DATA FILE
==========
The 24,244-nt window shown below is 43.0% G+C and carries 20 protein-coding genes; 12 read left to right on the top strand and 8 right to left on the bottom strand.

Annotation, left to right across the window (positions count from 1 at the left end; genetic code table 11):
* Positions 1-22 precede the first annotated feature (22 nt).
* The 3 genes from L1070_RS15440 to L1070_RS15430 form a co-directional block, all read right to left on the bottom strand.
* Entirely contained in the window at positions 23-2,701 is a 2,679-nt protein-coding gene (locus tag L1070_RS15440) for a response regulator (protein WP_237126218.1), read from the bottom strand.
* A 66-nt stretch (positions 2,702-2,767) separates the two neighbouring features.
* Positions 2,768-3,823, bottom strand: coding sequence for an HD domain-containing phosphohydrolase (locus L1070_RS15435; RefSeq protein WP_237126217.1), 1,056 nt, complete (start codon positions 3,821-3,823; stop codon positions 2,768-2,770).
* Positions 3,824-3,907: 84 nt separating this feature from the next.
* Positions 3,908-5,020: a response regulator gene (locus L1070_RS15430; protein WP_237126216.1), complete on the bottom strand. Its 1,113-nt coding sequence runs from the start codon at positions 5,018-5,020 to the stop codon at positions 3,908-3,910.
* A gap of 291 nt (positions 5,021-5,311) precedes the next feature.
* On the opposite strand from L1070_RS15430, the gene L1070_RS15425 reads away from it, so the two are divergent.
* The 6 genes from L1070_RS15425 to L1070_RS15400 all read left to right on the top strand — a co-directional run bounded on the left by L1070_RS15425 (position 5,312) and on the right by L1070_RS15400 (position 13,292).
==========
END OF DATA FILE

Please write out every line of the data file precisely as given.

The 24,244-nt window shown below is 43.0% G+C and carries 20 protein-coding genes; 12 read left to right on the top strand and 8 right to left on the bottom strand.

Annotation, left to right across the window (positions count from 1 at the left end; genetic code table 11):
* Positions 1-22 precede the first annotated feature (22 nt).
* The 3 genes from L1070_RS15440 to L1070_RS15430 form a co-directional block, all read right to left on the bottom strand.
* Entirely contained in the window at positions 23-2,701 is a 2,679-nt protein-coding gene (locus tag L1070_RS15440) for a response regulator (protein WP_237126218.1), read from the bottom strand.
* A 66-nt stretch (positions 2,702-2,767) separates the two neighbouring features.
* Positions 2,768-3,823, bottom strand: coding sequence for an HD domain-containing phosphohydrolase (locus L1070_RS15435; RefSeq protein WP_237126217.1), 1,056 nt, complete (start codon positions 3,821-3,823; stop codon positions 2,768-2,770).
* Positions 3,824-3,907: 84 nt separating this feature from the next.
* Positions 3,908-5,020: a response regulator gene (locus L1070_RS15430; protein WP_237126216.1), complete on the bottom strand. Its 1,113-nt coding sequence runs from the start codon at positions 5,018-5,020 to the stop codon at positions 3,908-3,910.
* A gap of 291 nt (positions 5,021-5,311) precedes the next feature.
* On the opposite strand from L1070_RS15430, the gene L1070_RS15425 reads away from it, so the two are divergent.
* The 6 genes from L1070_RS15425 to L1070_RS15400 all read left to right on the top strand — a co-directional run bounded on the left by L1070_RS15425 (position 5,312) and on the right by L1070_RS15400 (position 13,292).